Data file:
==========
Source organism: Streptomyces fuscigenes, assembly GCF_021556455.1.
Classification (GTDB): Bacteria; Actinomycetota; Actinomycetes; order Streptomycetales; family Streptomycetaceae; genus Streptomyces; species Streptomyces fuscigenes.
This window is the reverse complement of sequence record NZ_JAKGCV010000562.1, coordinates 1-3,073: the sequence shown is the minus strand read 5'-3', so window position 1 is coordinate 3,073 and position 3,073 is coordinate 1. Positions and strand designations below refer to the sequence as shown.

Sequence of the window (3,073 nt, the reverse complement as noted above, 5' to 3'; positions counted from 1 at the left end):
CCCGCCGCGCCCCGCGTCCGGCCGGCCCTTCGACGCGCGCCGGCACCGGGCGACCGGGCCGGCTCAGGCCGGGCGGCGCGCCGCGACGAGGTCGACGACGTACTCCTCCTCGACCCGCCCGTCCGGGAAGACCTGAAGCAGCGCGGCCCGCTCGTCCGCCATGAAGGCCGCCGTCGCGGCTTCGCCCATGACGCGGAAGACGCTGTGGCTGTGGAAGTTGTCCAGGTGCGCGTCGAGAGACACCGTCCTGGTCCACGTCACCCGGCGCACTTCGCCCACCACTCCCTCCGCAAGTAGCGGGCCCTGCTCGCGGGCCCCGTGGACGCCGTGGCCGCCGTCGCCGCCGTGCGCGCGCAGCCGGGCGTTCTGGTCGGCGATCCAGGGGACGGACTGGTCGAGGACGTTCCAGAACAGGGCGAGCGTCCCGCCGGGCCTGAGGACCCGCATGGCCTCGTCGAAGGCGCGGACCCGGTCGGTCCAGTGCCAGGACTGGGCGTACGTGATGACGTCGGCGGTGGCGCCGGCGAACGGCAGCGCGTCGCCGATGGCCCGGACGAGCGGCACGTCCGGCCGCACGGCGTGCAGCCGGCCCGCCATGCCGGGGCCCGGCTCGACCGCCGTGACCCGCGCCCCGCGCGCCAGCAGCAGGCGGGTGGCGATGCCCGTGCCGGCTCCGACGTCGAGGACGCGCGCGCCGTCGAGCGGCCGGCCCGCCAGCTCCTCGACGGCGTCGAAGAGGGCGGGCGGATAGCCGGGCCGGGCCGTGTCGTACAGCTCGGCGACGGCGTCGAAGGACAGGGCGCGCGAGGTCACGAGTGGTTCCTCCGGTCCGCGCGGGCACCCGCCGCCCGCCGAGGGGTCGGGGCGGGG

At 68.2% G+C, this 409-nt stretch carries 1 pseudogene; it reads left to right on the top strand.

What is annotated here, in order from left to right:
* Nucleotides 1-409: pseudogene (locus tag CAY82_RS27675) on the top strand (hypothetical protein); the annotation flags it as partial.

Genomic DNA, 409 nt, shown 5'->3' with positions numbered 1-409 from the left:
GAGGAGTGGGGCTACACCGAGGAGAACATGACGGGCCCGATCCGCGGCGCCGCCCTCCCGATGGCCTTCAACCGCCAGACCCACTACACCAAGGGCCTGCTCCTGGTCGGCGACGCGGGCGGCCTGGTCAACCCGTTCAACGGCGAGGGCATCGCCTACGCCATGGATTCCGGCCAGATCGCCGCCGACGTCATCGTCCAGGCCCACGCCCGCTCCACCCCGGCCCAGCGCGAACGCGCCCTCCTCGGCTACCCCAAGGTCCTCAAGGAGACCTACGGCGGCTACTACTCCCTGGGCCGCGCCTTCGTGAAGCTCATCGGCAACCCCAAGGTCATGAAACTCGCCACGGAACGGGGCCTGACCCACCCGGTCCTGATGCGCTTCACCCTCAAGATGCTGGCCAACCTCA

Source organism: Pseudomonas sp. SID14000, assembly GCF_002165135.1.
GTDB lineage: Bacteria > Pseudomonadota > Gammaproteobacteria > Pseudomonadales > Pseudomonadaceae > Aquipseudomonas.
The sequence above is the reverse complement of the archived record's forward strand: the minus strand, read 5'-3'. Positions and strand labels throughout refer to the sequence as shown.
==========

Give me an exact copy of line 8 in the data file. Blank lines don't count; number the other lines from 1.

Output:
* Nucleotides 1-409: pseudogene (locus tag CAY82_RS27675) on the top strand (hypothetical protein); the annotation flags it as partial.